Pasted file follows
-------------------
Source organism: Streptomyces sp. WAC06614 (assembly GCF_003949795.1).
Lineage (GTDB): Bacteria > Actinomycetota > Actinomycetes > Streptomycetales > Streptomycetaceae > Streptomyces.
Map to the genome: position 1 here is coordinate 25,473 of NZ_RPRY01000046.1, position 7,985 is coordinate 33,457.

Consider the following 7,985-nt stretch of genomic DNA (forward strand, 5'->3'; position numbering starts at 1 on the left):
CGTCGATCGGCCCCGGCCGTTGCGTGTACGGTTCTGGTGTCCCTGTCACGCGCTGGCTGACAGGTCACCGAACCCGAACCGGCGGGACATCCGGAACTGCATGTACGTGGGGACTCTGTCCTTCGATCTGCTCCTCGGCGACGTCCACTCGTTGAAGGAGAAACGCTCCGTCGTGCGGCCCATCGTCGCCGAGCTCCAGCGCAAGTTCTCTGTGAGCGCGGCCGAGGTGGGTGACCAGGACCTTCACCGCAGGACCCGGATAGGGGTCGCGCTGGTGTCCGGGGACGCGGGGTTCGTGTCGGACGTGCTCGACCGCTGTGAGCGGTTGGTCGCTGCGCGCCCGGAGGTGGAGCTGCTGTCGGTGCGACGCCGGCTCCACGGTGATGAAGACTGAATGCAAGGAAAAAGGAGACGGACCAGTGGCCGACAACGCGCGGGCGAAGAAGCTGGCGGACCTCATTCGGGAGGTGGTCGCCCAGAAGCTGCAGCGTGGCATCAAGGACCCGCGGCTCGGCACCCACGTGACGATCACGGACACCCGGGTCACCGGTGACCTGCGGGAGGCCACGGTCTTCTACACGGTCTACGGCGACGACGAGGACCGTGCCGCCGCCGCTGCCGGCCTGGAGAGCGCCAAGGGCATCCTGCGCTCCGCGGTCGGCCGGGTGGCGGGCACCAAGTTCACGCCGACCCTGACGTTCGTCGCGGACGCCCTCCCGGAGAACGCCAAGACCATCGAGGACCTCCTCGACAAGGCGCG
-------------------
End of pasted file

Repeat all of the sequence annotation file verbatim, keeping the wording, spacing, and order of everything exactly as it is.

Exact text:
Source organism: Streptomyces sp. WAC06614 (assembly GCF_003949795.1).
Lineage (GTDB): Bacteria > Actinomycetota > Actinomycetes > Streptomycetales > Streptomycetaceae > Streptomyces.
Map to the genome: position 1 here is coordinate 25,473 of NZ_RPRY01000046.1, position 7,985 is coordinate 33,457.

Consider the following 7,985-nt stretch of genomic DNA (forward strand, 5'->3'; position numbering starts at 1 on the left):
CGTCGATCGGCCCCGGCCGTTGCGTGTACGGTTCTGGTGTCCCTGTCACGCGCTGGCTGACAGGTCACCGAACCCGAACCGGCGGGACATCCGGAACTGCATGTACGTGGGGACTCTGTCCTTCGATCTGCTCCTCGGCGACGTCCACTCGTTGAAGGAGAAACGCTCCGTCGTGCGGCCCATCGTCGCCGAGCTCCAGCGCAAGTTCTCTGTGAGCGCGGCCGAGGTGGGTGACCAGGACCTTCACCGCAGGACCCGGATAGGGGTCGCGCTGGTGTCCGGGGACGCGGGGTTCGTGTCGGACGTGCTCGACCGCTGTGAGCGGTTGGTCGCTGCGCGCCCGGAGGTGGAGCTGCTGTCGGTGCGACGCCGGCTCCACGGTGATGAAGACTGAATGCAAGGAAAAAGGAGACGGACCAGTGGCCGACAACGCGCGGGCGAAGAAGCTGGCGGACCTCATTCGGGAGGTGGTCGCCCAGAAGCTGCAGCGTGGCATCAAGGACCCGCGGCTCGGCACCCACGTGACGATCACGGACACCCGGGTCACCGGTGACCTGCGGGAGGCCACGGTCTTCTACACGGTCTACGGCGACGACGAGGACCGTGCCGCCGCCGCTGCCGGCCTGGAGAGCGCCAAGGGCATCCTGCGCTCCGCGGTCGGCCGGGTGGCGGGCACCAAGTTCACGCCGACCCTGACGTTCGTCGCGGACGCCCTCCCGGAGAACGCCAAGACCATCGAGGACCTCCTCGACAAGGCGCG